We’ll never really know, mostly because there’s no one with the power to compel an answer from those who do know that cares enough to use that power.
State health officials had completed a long-awaited report on maternal deaths and were preparing talking points about the findings just days before it was shelved until after the November midterms, according to emails obtained by Hearst Newspapers.
The messages suggest that the agency was moving toward a required Sept. 1 release of the state’s first updated count of pregnancy-related deaths in nearly a decade.
On Sept. 2, however, then-Commissioner John Hellerstedt, an appointee of Gov. Greg Abbott, said the agency needed more time to complete the analysis.
The last-minute delay infuriated maternal health experts who have spent years pressing the state to update its sluggish data review process. Members of the state’s Maternal Mortality and Morbidity Review Committee, which analyzes pregnancy-related deaths, said they were given no heads up about the announcement.
Advocates have since accused Gov. Abbott of instigating the delay in an effort to protect his re-election chances in the midterms.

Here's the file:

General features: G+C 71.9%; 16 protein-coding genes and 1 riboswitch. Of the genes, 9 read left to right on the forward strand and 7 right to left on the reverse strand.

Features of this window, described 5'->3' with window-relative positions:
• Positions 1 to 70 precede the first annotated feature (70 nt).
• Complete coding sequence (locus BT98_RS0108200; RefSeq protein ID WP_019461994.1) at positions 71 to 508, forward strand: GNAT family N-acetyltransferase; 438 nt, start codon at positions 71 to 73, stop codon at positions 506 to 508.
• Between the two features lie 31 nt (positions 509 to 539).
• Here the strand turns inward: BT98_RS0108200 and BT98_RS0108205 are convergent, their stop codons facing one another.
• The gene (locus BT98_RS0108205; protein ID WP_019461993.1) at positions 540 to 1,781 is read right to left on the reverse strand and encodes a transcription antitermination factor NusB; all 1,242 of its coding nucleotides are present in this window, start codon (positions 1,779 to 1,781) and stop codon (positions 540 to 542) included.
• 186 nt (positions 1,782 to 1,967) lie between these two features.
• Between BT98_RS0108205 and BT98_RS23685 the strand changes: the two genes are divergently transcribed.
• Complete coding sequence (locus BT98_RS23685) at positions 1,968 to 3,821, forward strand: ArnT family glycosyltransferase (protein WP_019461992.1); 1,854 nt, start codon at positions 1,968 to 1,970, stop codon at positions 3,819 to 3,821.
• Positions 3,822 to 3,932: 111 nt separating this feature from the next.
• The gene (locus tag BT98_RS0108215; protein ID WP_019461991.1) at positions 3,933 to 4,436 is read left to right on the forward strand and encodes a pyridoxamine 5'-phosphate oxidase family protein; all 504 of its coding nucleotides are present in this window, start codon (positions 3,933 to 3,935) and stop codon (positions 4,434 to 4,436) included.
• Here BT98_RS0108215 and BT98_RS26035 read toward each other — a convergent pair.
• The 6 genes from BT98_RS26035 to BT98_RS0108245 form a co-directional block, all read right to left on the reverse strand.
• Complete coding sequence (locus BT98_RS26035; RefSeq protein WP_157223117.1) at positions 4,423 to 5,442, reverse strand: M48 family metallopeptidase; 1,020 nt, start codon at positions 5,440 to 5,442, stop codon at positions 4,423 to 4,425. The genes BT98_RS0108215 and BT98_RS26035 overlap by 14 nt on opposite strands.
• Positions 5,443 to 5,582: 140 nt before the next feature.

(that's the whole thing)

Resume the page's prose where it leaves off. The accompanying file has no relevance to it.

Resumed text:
Some of the strongest condemnation over the hold-up has come from the Black community, where women are three times more likely to die from childbirth than white women. This year’s report would be the state’s first to analyze the causes behind racial disparities among those who die during or after childbirth.
While it’s true that the agency had not completed a full count as of September, as Hellerstedt said, a draft preliminary report on the majority of 2019 deaths was finished and in the final stages of editing, according to the emails. It has been the agency’s practice for years to release findings even before a full analysis is completed, in an effort to speed up public health interventions.
Agency staff were sharing final versions of the draft as late as Aug. 24, according to the emails.
Earlier that month, the health agency had been preparing to brief Abbott’s office and state legislators about the report’s findings.
See here for the background. There are answers to this question – they may vary depending on who is being asked, but they do exist. The problem is that no one who is being asked cares to answer, and no one who wants that answer has the power to make them give one. The people who do have that power – certainly the Legislature and maybe the Attorney General – don’t care any more about it than Greg Abbott does. So, unless someone like former Commissioner Hellerstedt starts telling tales out of school, we’ll never know. In the meantime, we may finally get that report as soon as this coming week, so at least we have that going for us.